Governors grapple with pending bills as they assume office

 Laikipia Governor Ndiritu Muriithi. FILE PHOTO | NMG
Laikipia Governor Ndiritu Muriithi. FILE PHOTO | NMG 

Newly-elected governors are grappling with a problem that has received only intermittent attention in the past: pending bills.

For example, Laikipia Governor Ndiritu Muriithi has stated that his young administration has inherited Sh1.3 billion in pending bills, according to the Business Daily of September 12, 2017.

Isiolo Governor Mohammed Kuti is quoted in the Daily Nation of August 24, 2017 stating that his own fledgling administration has inherited Sh1 billion in these bills. Nor are pending bills from previous county administrations the only type of debt that counties must deal with. In April 2017, it was reported that county governments collectively owe Sh50 billion in debt inherited from the defunct local authorities.

What exactly is a pending bill in this case? It is a county / national government’s inherited obligation to pay a supplier or a lender. (For those who prefer accountant-speak, pending bills are the public sector’s equivalent of Accounts Payable.)

Pending bills can have the effect of crippling a county government’s ability to deliver meaningful change for its citizens. Let us take the example of Laikipia County.

According to the Annual County Governments Budget Implementation Review Report for the 2015/16 financial year (which report is issued by the Office of the Controller of Budget), Laikipia County’s development expenditure in the 2015/16 financial year was Sh1.3 billion.

In other words, paying the pending bills has the potential to wipe out Laikipia County’s entire development expenditure for one year, reducing the new governor’s five-year tenure to four in development terms.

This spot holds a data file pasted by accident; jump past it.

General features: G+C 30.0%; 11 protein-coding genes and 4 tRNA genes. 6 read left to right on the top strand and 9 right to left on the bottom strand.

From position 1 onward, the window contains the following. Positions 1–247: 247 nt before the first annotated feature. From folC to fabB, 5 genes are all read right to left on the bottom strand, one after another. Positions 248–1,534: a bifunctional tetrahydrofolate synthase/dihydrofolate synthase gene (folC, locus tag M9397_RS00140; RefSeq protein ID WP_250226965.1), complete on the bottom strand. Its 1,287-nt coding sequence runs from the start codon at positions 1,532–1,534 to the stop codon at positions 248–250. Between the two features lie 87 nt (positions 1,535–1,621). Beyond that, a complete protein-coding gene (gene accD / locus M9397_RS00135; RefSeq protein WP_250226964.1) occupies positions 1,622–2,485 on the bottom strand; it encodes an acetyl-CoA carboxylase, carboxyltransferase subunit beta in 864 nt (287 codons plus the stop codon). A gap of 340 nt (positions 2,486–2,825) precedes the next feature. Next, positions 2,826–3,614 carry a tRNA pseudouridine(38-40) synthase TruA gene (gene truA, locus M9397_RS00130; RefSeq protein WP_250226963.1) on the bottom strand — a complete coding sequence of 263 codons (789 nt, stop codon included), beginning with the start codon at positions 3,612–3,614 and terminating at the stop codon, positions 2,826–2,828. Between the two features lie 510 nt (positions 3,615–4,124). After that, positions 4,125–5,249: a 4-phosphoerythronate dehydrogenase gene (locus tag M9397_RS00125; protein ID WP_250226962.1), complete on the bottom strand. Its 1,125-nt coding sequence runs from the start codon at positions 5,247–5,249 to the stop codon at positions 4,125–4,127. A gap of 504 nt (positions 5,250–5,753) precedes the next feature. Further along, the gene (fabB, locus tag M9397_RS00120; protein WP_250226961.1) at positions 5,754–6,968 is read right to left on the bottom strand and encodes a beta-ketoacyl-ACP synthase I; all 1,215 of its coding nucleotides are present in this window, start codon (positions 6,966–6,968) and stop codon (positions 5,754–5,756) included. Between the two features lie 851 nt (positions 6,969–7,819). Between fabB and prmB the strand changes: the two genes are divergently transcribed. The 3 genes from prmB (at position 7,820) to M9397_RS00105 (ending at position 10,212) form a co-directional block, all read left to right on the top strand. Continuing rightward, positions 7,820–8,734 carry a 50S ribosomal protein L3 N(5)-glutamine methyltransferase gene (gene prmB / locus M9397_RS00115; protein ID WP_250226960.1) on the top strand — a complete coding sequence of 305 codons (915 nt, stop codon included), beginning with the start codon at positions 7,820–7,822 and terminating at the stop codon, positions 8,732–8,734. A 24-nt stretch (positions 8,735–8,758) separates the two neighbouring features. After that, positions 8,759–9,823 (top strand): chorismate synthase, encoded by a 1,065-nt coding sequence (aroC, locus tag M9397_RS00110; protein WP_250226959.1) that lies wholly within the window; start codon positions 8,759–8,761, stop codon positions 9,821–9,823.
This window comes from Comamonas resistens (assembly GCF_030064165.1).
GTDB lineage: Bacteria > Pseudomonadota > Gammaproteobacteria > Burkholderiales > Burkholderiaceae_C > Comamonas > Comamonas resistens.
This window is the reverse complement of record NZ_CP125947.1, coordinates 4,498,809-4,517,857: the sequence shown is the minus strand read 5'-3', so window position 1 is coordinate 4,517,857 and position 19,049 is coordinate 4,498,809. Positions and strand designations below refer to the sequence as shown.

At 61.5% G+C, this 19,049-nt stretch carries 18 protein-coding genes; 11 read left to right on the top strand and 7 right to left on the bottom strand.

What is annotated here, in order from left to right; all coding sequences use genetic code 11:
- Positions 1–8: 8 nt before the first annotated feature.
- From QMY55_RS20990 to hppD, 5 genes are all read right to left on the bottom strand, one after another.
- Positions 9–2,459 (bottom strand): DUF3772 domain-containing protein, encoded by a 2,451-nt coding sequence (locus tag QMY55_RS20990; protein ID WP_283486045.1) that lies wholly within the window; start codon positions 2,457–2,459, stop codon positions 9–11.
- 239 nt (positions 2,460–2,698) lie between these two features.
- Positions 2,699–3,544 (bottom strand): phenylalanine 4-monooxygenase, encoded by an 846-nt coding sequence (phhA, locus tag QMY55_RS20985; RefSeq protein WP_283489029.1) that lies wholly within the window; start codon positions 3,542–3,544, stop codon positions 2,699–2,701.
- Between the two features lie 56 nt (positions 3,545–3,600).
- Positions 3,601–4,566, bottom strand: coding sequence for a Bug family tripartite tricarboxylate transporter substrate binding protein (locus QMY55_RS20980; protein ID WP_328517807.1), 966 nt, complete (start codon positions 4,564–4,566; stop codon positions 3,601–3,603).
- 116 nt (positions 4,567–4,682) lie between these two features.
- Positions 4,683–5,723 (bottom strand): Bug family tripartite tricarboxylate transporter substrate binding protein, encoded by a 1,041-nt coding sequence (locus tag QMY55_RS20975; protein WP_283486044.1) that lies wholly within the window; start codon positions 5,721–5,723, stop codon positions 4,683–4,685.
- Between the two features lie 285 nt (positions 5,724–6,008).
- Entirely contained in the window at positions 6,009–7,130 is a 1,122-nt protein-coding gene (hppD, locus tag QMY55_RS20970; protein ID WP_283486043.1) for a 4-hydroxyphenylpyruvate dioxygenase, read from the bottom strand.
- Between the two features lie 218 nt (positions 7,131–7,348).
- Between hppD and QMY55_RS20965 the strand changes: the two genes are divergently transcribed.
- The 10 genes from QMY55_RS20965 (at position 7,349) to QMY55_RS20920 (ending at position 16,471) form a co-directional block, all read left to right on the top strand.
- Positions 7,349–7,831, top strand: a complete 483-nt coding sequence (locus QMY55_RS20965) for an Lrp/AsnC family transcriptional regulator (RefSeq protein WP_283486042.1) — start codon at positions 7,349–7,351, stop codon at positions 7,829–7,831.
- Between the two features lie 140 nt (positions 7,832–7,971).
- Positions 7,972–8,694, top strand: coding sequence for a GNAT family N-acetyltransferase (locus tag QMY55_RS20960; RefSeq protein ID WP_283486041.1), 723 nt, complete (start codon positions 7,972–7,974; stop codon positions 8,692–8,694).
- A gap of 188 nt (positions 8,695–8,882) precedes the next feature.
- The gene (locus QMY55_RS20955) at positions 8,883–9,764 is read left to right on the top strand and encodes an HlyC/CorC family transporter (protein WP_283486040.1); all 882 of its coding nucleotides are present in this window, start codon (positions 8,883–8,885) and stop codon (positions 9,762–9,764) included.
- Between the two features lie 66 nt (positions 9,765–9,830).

Referencing the same report, we find that this dire situation repeats itself in Isiolo, where the Sh1 billion worth of pending bills compares almost exactly with the Sh1.1 billion worth of development expenditure in that county’s 2015/16 financial year.

It is clear, therefore, that pending bills must be dealt with to prevent them from becoming an albatross around the necks of well-meaning administrators.

In 2005 President Mwai Kibaki appointed a Pending Bills Closing Committee to conduct a forensic audit of all claims against the national government and recommend how such debts would be resolved.

This approach shows the way out: incoming administrations must carry out a review of the completeness of the pending bills owed by the county.

Thereafter, they should conduct a review to ascertain the authenticity of pending bills that categorises all pending bills into regular pending bills or irregular pending bills, based on a number of factors, including whether or not the procurement that generated a pending bill adhered to existing laws on public procurement, and/or whether goods or services in question were delivered.

After completing this exercise, one must come up with a plan for dealing with those bills that have been confirmed to be regular.

Samuel Marete is a manager with PwC Kenya’s Forensic Services.